Yet in a book edited by Israeli historian Haim Hillel Ben-Sasson, the blame for the slave trade is largely laid at the feet of Christians! Ben-Sasson did not hesitate to write that the pagan Slavs were captured by Christians and sold to Jews who eventually “transported them to Islamic lands.”
Ignoring all the historical evidence that anti-slavery attitudes and movements have existed throughout Christian Europe, as we shall see in the next two articles, Ben-Sasson tells us that “the servitude of Christians to other Christians constituted the warp and woof of feudal Christian society.”
Picking and choosing historical instances that best support his ideological hermeneutics, Ben-Sasson did not feel it necessary to tell us of the largely disproportionate number of Jews who were involved in the slave trade at all.
Eli Faber, who believes that the number of Jews who participated in the slave trade was small, writes that some Jews—primarily the “New Christians”—actually practiced Judaism secretly and professed to be Christians outwardly. This of course intensified the spirit of anti-Jewish behaviors, and again they were hated for such activities.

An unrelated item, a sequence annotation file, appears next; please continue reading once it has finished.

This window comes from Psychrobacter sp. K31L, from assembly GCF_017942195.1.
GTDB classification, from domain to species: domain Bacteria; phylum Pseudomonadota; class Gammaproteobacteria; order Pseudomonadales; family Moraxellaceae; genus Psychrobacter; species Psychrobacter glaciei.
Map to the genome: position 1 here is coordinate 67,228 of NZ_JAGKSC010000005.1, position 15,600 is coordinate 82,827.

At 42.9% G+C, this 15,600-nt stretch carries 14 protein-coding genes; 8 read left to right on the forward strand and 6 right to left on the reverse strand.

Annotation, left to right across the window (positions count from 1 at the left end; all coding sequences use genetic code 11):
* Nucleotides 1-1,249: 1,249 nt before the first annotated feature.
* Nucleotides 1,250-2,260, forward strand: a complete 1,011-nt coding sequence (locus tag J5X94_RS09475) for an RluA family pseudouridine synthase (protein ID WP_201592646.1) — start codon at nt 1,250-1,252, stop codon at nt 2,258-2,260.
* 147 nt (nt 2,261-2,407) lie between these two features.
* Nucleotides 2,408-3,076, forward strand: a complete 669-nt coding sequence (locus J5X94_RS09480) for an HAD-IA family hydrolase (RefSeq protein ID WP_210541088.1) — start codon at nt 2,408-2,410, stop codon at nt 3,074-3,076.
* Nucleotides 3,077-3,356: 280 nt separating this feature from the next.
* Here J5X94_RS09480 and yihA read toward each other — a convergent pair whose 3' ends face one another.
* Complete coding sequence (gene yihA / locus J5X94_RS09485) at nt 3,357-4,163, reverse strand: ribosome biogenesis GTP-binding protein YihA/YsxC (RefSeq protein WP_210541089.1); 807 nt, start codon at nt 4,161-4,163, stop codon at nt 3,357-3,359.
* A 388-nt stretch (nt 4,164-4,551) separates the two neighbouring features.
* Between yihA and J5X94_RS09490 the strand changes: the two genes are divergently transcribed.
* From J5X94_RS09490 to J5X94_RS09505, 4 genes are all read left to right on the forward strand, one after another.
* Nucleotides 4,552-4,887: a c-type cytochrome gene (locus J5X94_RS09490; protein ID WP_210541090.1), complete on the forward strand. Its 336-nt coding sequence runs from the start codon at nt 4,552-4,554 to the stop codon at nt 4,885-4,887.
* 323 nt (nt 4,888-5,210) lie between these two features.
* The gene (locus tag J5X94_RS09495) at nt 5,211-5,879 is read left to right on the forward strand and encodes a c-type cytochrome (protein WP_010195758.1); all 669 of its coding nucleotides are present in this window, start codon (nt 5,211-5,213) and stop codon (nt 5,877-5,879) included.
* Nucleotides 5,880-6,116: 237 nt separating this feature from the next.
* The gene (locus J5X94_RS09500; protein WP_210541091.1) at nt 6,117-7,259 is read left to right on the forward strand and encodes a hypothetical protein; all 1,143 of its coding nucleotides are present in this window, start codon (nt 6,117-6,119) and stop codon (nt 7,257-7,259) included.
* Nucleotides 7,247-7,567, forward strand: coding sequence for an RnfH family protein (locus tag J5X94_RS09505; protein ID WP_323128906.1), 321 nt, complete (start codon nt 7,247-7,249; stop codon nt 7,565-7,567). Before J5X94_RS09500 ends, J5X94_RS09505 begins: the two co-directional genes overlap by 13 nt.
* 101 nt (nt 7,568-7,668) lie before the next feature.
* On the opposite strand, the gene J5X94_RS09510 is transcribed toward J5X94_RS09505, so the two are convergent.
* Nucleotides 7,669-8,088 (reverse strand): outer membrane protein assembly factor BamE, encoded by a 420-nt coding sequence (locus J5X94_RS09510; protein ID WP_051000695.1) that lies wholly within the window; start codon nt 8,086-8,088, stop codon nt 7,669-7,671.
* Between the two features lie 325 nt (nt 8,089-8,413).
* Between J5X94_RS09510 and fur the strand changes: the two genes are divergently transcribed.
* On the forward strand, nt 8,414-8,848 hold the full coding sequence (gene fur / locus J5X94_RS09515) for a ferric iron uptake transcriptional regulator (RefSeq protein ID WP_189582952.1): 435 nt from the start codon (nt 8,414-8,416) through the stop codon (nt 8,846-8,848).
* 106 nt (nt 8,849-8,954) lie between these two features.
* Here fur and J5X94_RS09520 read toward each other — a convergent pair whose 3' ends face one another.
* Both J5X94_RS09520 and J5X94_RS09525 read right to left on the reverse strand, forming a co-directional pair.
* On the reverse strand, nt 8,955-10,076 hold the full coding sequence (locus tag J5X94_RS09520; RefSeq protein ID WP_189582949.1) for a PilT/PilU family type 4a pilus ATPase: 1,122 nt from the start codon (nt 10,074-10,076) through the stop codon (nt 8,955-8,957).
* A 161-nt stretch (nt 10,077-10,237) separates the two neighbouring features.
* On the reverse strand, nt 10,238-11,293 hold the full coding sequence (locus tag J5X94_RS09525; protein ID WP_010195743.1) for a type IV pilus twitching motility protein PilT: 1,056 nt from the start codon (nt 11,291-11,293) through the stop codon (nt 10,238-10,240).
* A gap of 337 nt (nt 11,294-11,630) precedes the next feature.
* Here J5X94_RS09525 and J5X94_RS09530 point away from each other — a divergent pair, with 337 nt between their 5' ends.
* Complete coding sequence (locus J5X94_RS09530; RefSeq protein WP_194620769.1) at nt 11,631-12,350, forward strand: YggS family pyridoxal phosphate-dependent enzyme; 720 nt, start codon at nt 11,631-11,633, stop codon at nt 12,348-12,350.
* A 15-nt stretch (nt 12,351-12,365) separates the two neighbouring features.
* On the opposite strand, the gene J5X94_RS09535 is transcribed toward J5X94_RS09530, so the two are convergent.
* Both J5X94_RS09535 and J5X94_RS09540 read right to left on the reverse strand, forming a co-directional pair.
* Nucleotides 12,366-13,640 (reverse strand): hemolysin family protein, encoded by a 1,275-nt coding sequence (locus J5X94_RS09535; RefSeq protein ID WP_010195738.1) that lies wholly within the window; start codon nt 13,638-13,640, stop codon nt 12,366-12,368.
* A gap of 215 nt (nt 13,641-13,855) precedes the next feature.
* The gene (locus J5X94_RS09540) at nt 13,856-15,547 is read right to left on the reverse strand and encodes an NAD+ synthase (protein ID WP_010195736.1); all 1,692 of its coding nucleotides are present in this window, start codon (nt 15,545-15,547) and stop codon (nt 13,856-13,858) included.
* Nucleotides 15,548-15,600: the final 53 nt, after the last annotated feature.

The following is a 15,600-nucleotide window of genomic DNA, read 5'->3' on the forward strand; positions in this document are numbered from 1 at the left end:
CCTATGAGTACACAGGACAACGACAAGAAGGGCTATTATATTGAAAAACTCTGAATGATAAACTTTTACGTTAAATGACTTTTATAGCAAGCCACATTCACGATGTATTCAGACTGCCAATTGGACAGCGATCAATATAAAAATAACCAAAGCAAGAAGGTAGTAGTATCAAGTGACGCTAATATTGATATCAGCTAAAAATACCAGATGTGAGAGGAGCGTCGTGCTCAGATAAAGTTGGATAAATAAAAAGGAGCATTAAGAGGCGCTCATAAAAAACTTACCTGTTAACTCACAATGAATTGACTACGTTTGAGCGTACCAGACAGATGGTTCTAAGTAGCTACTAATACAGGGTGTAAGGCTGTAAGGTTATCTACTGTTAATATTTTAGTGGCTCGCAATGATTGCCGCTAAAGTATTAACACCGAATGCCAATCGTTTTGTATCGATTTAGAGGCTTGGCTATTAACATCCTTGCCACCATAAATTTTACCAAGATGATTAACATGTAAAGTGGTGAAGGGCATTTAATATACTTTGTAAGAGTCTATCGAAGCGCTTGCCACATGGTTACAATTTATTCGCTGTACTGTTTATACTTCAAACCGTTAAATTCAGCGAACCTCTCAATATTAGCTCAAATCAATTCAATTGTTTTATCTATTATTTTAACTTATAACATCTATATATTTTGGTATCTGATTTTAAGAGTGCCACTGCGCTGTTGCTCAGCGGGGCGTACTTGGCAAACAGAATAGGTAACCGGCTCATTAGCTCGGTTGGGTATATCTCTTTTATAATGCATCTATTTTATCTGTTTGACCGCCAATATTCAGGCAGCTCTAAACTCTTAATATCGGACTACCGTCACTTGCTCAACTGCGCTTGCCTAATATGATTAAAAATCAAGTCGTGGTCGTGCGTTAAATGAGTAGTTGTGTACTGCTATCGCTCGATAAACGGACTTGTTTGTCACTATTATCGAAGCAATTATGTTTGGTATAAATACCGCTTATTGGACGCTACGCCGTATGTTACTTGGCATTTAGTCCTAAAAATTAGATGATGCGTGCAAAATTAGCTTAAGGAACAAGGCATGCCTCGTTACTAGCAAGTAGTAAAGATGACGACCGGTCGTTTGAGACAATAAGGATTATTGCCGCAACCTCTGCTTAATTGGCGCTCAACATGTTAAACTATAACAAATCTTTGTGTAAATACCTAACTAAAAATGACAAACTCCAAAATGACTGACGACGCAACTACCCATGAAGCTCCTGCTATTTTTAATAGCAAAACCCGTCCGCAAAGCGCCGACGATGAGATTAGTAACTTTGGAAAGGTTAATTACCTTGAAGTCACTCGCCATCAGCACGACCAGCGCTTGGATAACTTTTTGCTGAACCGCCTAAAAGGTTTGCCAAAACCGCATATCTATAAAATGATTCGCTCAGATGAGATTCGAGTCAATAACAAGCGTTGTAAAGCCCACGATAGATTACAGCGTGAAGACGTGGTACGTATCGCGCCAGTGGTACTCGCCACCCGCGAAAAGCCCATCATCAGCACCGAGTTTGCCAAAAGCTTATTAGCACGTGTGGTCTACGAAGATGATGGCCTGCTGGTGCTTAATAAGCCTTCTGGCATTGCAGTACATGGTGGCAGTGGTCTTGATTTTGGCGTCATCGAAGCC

Elliott declares that “they were disliked and distrusted in the Spanish territories, where opinion hardened against them in the 1620s and 1630s.” They were eventually viewed as traitors and usurpers and were eventually persecuted even in places such as Mexico, “where thirteen of them were burnt at the stake, and twenty-nine abjured.”
Historian Cecil Roth, who writes page after page in The History of Marranos that Jews were persecuted but doesn’t give an explanation why, declares that from 1690 until 1722, Jews were known to be “the greatest slave-holders” in Surinam. Raphael makes similar assertions. Just one decade after they set their feet in Curacao, they “owned 80 percent” of the plantations there.